Here’s a repost from 2014 with updated information:
Here’s the situation: you’ve received an email and you’re unsure whether or not it is real or not. Some emails are blatant attempts to steal your personal information. Other scam emails aren’t so easy to detect. Here are some tips to determine if the email you’ve received is spam.
1.) Look at the to, from, and reply to addresses!
This weekend, an email went to a number of SJU employees. The text is below:
Reply To: email@example.com
The @sju.edu database is undergoing an account upgrade. All subscribers are required to reply to this email:(firstname.lastname@example.org) with their username: and password: to ensure that their account remains subscribed to the web-mail database Otherwise your account will be De-activated from the database.
IT Services Help Desk
Do those email addresses seem fishy to you? It’s because they are! If you are not familiar with an email address, don’t open it, respond to it, or click any links within the body of the email. Just delete it. Email messages from the SJU Office of Information Technology will come to you from an official SJU email address.
As spammers become more sophisticated, you’ll notice that some do send AS what appears to be an official SJU email address. Using the tips below you can probably still identify the email as spam. If it seems suspicious, it probably is! Contact the TSC – we will help you determine the legitimacy of the email.
2.) Is the email asking for personal information?
You’ll notice in the email above, the sender is requesting the customer’s “username and password“. SJU OIT will never ask for that information. Nor will any legitimate sender. If you receive an email asking for personal information, please delete it.
3.) Is the email asking you to click on a link?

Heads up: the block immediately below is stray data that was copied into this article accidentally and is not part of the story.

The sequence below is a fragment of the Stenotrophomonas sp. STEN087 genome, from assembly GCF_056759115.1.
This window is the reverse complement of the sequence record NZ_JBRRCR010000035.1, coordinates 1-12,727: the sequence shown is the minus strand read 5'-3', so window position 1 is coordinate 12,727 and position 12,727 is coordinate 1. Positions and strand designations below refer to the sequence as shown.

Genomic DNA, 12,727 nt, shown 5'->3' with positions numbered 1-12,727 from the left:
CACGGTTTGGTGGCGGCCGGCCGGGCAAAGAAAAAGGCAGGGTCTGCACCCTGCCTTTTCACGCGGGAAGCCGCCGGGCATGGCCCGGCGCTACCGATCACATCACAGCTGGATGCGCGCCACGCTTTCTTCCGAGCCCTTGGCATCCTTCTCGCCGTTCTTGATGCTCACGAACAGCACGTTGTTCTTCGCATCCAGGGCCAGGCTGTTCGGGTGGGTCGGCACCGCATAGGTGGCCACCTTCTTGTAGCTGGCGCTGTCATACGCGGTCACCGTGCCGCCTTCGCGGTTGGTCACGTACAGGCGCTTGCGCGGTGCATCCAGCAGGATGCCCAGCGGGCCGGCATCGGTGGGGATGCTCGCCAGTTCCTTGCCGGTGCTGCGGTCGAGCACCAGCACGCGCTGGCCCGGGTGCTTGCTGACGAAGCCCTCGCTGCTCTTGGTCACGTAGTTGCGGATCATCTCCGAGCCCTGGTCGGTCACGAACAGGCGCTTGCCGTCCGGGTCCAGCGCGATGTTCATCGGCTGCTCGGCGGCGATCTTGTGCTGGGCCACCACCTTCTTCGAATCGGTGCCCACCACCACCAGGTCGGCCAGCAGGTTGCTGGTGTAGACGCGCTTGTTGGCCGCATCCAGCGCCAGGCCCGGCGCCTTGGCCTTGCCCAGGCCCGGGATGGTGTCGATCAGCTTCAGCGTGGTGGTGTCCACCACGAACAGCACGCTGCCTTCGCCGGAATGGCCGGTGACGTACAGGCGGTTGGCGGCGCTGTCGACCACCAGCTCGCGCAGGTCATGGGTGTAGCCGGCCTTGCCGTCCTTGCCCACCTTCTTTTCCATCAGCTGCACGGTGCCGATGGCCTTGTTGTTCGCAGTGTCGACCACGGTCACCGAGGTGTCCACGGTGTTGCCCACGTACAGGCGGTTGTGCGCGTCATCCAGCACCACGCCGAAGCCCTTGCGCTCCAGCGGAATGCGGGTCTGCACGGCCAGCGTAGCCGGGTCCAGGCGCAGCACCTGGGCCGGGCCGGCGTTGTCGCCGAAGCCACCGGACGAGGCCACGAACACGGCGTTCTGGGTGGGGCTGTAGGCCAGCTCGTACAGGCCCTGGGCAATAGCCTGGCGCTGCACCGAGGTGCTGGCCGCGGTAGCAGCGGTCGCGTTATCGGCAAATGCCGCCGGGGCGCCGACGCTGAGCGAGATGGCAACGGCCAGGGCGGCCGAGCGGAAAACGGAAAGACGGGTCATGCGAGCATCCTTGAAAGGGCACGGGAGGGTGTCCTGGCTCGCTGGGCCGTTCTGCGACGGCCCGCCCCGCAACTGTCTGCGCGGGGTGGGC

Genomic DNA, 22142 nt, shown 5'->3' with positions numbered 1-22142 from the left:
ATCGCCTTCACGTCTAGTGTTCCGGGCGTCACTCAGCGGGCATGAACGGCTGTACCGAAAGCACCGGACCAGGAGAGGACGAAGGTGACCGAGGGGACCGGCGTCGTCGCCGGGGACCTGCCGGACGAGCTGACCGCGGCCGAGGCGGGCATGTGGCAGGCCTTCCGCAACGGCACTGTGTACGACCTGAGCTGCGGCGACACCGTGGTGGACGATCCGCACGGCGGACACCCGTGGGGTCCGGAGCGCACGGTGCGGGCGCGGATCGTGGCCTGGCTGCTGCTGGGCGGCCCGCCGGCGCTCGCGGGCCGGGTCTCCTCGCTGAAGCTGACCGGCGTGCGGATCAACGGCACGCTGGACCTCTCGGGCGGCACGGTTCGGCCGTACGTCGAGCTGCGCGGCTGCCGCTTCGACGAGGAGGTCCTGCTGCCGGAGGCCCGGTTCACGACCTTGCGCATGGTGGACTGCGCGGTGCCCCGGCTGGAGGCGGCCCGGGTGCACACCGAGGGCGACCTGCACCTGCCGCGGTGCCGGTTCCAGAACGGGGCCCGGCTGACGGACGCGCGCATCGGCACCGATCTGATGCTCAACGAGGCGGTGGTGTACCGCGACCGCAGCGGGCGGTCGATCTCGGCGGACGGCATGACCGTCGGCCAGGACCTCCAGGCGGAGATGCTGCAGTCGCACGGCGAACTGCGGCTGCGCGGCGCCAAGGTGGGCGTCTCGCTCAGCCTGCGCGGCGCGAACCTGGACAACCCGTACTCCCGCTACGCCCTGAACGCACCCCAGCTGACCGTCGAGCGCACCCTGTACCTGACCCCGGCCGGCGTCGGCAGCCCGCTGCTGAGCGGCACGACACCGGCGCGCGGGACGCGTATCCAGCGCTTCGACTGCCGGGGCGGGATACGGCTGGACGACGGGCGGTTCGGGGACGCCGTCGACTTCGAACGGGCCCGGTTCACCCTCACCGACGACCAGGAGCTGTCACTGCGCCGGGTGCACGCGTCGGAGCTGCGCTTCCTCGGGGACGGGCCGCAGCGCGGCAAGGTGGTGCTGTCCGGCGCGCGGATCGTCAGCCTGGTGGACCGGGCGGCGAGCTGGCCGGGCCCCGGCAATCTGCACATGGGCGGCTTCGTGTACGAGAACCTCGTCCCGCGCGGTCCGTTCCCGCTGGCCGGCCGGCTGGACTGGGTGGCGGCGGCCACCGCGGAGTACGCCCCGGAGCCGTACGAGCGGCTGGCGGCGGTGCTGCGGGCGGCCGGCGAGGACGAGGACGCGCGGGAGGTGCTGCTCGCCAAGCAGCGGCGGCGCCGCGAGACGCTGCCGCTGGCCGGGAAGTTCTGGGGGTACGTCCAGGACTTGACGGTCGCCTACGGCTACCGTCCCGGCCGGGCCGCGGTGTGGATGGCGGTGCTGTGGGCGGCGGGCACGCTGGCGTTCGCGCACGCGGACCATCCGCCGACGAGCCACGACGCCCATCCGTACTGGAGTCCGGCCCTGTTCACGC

Here’s an example:
update your account by clicking on the link below and fill information for
OIT does not perform upgrades in this manner and we won’t threaten to shut down your account if you don’t follow a link or provide personal information.
4.) Check the signature!
IT Services Help Desk
An email from SJU OIT will contain a formal header, subject line, and signature. We do our best to eliminate any guesswork and confusion.
Additionally, with the implementation of Hawk Hill Today, most of our official communication will come through that channel.
5.) Are there spelling errors or randomly capitalized letters?
This may be less common but is a dead giveaway that the email you’ve received is a scam.
Some spammers are far more sophisticated than others. Forgers can fake a sender address, signature, and header. Here is an example of a spam where the sender references our employee email client, but you’ll notice that the from address is not an SJU email address:
From: “Patricia Rissmiller” <email@example.com> (who?!?)
Sent: Friday, September 27, 2013 12:05:23 PM
Subject: Upgrade Alert
You have exceeded your email quota limit of 500MB and you need to expand the zmail.sju.edu quota before the next 48 hours. If you have not updated your email account in 2013, you must do it now. You can expand to 10GB quota limit.
If you are ever in doubt about an email that you’ve received, please contact the TSC and we can determine its validity. If you’ve received an email that you are certain is spam, please forward it to firstname.lastname@example.org. This email address is used by our email system administrators to strengthen our spam servers.
As always, if you have any questions or concerns about an email that you believe may be fraudulent, please contact the TSC.